The influence of socially constructed meanings associated with gender and perceived congruity or incongruity between these meanings and role fulfillment could also be useful in explaining female representation within sport organizations. Aggressive, ambitious, dominant, forceful, independent, self-sufficient, and self-confident are characteristics attributed to masculinity. On the other hand, caring, kind, and sympathetic are characteristics attributed to femininity (11). Since males are expected to be dominant and aggressive, they would be assumed to be compatible with roles connected to directing others. Since females are expected to demonstrate kindness and sensitivity, they would be assumed to be compatible with roles that involve caring, nurturing, or giving support (9, 8). If an individual fulfills roles that alignwith socially constructed characteristics of masculinity and femininity, role congruity has been achieved (10). Conversely, incongruity would exist if the individual fulfilled a role that did not align with socially constructed masculine or feminine characteristics. As a result of these assumptions, individuals in decision-making capacities at sport organizations might hire and/or promote an individual based on perceptions of congruity between the individual and the role that must be fulfilled.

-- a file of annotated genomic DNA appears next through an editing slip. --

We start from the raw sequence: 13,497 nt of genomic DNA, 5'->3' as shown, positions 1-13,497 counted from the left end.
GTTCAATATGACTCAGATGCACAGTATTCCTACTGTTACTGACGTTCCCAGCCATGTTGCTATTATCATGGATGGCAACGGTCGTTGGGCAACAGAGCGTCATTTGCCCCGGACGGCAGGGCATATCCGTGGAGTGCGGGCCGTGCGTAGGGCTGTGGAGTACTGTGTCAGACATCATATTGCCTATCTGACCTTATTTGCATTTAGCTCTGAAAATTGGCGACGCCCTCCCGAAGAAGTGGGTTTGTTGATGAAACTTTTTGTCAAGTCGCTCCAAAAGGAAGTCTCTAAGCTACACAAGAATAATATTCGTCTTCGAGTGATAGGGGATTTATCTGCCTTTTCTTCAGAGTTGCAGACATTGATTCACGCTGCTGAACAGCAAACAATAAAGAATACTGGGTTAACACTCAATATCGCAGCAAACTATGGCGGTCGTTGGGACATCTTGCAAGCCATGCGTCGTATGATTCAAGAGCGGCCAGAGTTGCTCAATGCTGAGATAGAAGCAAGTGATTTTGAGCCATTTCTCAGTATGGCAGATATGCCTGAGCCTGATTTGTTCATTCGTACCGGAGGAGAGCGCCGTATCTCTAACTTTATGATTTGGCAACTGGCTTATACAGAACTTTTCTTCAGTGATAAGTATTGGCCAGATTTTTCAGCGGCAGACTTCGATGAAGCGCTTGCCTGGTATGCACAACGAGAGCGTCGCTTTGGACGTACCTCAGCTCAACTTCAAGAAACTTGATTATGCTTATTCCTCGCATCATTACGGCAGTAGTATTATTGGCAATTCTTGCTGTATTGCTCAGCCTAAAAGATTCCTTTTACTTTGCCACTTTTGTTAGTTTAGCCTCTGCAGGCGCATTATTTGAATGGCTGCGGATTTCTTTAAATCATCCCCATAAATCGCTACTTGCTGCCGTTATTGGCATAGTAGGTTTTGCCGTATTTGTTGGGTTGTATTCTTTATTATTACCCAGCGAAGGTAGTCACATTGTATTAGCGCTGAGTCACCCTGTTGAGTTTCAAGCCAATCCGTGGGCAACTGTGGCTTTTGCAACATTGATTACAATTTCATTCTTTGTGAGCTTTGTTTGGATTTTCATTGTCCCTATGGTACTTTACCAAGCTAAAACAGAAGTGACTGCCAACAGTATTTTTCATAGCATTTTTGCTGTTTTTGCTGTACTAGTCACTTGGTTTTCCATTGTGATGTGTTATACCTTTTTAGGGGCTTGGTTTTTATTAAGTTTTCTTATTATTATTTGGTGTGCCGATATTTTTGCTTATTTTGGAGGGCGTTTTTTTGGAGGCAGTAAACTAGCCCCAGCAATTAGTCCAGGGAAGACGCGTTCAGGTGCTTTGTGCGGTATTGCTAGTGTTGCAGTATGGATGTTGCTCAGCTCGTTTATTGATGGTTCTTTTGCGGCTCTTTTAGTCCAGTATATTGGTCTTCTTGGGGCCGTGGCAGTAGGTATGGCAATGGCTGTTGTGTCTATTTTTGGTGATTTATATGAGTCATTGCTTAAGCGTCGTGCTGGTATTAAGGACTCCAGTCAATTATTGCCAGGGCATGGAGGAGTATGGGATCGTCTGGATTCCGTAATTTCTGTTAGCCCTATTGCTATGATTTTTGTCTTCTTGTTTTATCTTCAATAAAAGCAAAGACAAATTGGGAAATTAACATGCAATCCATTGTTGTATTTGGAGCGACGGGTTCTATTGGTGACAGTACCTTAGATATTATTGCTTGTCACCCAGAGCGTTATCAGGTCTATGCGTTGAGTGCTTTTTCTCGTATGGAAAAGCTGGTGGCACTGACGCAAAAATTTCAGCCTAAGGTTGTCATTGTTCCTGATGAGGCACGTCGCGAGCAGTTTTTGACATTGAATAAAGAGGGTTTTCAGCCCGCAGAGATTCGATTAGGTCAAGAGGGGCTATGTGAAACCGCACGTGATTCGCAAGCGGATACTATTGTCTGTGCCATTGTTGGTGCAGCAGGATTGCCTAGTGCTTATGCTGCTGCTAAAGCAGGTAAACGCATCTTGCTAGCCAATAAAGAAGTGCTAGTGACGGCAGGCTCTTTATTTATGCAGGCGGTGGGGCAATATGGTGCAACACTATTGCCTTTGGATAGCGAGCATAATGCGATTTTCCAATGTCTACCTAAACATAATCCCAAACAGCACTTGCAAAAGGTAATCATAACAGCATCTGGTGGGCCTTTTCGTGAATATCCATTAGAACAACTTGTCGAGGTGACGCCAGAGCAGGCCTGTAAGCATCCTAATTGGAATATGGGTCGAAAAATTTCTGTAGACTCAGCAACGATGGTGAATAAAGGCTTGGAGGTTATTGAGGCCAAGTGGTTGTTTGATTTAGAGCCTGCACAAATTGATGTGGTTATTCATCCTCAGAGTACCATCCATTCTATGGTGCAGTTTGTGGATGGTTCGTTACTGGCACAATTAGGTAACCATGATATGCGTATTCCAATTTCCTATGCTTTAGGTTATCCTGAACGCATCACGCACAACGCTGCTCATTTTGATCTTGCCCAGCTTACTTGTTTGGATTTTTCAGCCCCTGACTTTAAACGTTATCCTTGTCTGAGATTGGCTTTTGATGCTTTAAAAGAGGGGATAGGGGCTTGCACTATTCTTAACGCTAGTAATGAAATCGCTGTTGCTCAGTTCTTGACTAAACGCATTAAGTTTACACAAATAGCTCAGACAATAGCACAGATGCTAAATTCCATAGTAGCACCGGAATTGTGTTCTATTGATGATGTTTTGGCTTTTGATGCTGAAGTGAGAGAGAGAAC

The field of intercollegiate athletics administration was selected for this study because little research has been devoted to an understanding of why women are underrepresented in key leadership positions in college athletics (24). Overall, females hold nearly 36% of the administrative positions within intercollegiate athletics departments in the United States (1). Although there is a presence of females in this profession, they are present in various roles and operating areas to a larger extent than others. With regard to the position of athletics director, females hold approximately 20% of athletics directors’ positions at NCAA Division I, II, and III institutions (1). Female representation in the athletics director position is lowest at NCAA Division I institutions. These institutions typically incur the highestoperating costs and generate the highest revenues from ticket sales, merchandise, and television contracts (7). Approximately 11% of athletics directors at such institutions are female.